The day to go to Glyndebourne did not begin auspiciously. We had to get into evening clothes before lunch for a longish journey. I nicked a finger getting dressed and had to be careful not to get any blood on my shirt. The solution was a band aid or plaster, as the Engish say; my choice was limited. I wound up with a red plaster inscribed with a large “KISS It Better” on the middle finger of my left hand. This was not the look I had intended for a night at the opera.
Unless one has a car and preferably a driver to set up the picnic, Glyndebourne-goers take the train from Victoria Station (in evening clothes!) to Lewes and switch to coach to arrive at the country house that houses the Glyndebourne Festival. In the early 20th century, the Christie heir married a singer. He built her a music room with a pipe organ, unfortunately now unplayable. He then gave her a small opera house. This was the start of the Glyndebourne Festival. The current opera house, an intimate space with excellent acoustics, is now the centerpiece of a renowned opera season, famous for a long interval for a picnic in the gardens or dinner in one of the restaurants. It is about as perfect a venue for opera as one can get.
Of course, reggiestheatre rears its ugly head even in such idyllic surroundings. This is a view the director decides to impose on an opera. Sometimes this can be fascinating, as was Handel’s oratorio Theodora thrown into the future at Glyndebourne years ago. The chorus used set gestures for each phrase in the choruses, so one got visual counterpoint. On the other hand, I am not sure I was completely entranced by orange jumpsuits and martyrdom by lethal injection, while my companion sat with her eyes closed the entire time. Still, I thought it very interesting, though as with productions of Shakespeare, I would like a good reason for any time change. The performance of Coriolanus I saw with Toby Stephens as the Roman general was set during the French Revolution; the set worked splendidly, given the tension between the aristocrats and hoi polloi in Shakespeare’s tragedy. On the other hand, Don Giovanni at Glyndebourne once had the Don rolling around on a dead horse, eating its entrails. This is Mozart en grand Guignol, not en grand seigneur. Leave filth to Mozart himself when he wants it, as when he wrote four-part canons with such a scatological text that my director refused to translate it mixed company!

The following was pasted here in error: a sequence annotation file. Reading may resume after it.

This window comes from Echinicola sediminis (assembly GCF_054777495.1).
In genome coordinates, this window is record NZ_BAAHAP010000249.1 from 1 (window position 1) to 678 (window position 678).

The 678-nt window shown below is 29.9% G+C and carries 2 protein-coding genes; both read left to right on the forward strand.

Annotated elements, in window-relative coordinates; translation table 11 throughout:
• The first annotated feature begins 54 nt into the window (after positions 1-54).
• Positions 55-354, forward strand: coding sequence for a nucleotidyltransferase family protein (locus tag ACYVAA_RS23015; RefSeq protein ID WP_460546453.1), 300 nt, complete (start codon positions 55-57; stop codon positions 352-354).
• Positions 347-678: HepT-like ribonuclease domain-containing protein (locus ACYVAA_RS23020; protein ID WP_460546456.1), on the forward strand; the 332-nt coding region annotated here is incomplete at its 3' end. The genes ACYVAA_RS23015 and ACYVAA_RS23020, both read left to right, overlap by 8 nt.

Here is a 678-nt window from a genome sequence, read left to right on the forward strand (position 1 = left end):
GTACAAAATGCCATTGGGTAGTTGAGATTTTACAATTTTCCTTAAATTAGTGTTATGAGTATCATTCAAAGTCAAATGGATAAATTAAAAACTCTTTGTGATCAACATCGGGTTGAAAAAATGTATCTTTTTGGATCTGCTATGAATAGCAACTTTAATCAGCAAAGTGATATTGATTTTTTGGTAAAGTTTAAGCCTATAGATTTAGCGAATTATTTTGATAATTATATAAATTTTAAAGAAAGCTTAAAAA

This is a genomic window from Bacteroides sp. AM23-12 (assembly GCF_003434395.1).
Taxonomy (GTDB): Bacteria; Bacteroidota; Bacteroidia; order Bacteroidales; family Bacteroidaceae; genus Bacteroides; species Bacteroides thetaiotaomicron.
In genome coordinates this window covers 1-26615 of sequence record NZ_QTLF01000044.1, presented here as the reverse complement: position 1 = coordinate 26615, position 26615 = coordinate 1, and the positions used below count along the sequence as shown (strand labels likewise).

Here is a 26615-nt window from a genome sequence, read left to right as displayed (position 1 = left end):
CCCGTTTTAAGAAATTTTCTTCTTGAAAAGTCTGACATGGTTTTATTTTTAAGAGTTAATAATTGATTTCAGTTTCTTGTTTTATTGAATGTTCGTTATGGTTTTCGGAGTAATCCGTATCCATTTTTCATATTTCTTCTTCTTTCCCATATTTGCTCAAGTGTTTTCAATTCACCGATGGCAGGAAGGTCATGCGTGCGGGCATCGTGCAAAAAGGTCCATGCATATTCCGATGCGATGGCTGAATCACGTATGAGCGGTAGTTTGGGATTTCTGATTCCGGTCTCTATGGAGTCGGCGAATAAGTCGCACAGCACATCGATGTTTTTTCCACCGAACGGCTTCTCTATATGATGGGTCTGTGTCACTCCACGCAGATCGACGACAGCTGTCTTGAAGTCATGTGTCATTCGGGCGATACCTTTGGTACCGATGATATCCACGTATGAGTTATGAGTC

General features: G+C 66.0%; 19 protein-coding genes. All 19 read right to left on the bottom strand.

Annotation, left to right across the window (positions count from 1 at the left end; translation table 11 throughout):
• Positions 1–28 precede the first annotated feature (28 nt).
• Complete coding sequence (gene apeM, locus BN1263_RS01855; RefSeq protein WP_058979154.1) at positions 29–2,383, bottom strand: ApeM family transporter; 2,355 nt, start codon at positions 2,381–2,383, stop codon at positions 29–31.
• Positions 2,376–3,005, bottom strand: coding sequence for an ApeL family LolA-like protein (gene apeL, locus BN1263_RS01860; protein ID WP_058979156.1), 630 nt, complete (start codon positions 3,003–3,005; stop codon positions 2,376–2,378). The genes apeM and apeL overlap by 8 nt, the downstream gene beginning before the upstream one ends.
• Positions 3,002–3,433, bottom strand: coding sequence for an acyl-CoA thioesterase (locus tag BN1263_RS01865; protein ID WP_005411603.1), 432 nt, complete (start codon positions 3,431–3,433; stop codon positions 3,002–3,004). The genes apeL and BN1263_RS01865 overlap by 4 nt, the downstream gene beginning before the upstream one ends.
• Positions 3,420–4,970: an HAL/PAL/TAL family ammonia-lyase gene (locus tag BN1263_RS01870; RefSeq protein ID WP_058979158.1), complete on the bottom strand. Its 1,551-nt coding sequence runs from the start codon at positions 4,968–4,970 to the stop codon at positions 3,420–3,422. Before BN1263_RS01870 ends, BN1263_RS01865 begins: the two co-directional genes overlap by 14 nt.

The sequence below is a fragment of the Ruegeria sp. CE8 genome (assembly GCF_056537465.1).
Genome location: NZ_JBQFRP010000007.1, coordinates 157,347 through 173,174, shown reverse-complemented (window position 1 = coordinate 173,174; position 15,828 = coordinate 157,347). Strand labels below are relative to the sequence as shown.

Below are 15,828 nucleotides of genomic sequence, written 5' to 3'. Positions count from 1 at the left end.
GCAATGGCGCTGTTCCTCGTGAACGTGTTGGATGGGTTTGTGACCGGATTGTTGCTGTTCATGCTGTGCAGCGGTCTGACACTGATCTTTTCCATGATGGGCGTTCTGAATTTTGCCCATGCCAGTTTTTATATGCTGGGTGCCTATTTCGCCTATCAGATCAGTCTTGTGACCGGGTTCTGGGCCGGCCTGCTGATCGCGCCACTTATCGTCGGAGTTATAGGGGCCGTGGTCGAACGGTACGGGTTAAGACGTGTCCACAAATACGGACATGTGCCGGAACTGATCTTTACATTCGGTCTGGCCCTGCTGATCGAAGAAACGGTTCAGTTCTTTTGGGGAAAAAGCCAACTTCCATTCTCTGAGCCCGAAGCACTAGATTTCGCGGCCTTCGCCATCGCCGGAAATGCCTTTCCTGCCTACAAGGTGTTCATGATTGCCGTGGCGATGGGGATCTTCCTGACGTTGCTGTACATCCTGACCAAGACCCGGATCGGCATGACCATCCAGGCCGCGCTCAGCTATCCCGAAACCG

Musically Hipermestra got off to a slow start. I began to think there was a reason why it had been neglected for three centuries, but after the 90-minute dinner intermission, it improved. Too much recitative, even for me, though it was interesting to hear a few “goat trills” – the same note quickly repeated with spaces between each. This reminded me that Cavalli had studied with Monteverdi.
The opera was spectacularly set in the modern Middle East, complete with oil derricks, though I thought collecting stones to execute Hipermestra in dubious taste, given that stoning is still happening under Sharia law. Other than that quibble, the production was amazing! Fifty bridal couples filed through a palace (repeating actors, of course), which was in ruins after the intermission. The 50 daughters of the King of Argos were to marry fifty brothers before killing them on their wedding night to spare their father from the deadly prophecy that one of the bridegrooms would kill him. Hipermestra spares her husband, Linceo, out of love; he escapes and returns to sack Argos and eventually kill the king. Before that, Hipermestra’s royal father condemns her to death; she escapes (despite complications in the subplot) before despair leads her to throw herself off the ruins, only to be rescued by Juno — we saw her literally airborne, grasping the neck of a huge peacock! In the end, all is well. The story ends happily in love and mercy, if you don’t mind the spousal murder of forty-nine bridegrooms, the assassination of father of the bride, and the proposed stoning of Hipermestra.
The countertenor singing Linceo, Raffaele Pe, was brilliant! The other singers were also excellent, but one expects good singing at Glyndebourne. The music itself will not make any list of Baroque’s Greatest Hits, but the instrumentalists were among the best: William Christie (whom “Berenice,” a bearded tenor in drag, came off stage to molest) and his eight other musicians were, as expected, beyond superb! (Berenice then went into the audience to accost a handsome young man in the front row, who was either a plant or a very good sport.) There were two violinists, cello and violone players, a harpist with two harps, two lutenists and two harpsichordists (including the director) with elegant, long Italian harpsichords. I now know from experience the difference between a theorbo (bigger and deeper) and an archlute, except how to pronounce the latter. (I think it is “arch lute”, not “ark lute.”) The entire evening would have been worth it, if for nothing more than the instrumental introduction after the intermission. A solo violin weaved magic, joined in turn by other instruments. It was one of the really exquisite performances that such masters can create on original instruments.
Apparently Glyndebourne now sports a wind turbine. I find them hideous. Before you tell me how “green” they are, I wonder how many birds find them deadly.
We dined in “Nether Wallop,” the carvery, where we had roast beef. I thought tbe name reminiscent of the more painful chapters of Tom Brown’s School Days, but that and a couple of other restaurant “Wallops” seem to originate in British place names. The food was excellent.
The return on the train included a bunch of young drunken louts yowling “What’s Love Got to Do with It.” It made me think wistfully of Nether Walloping them.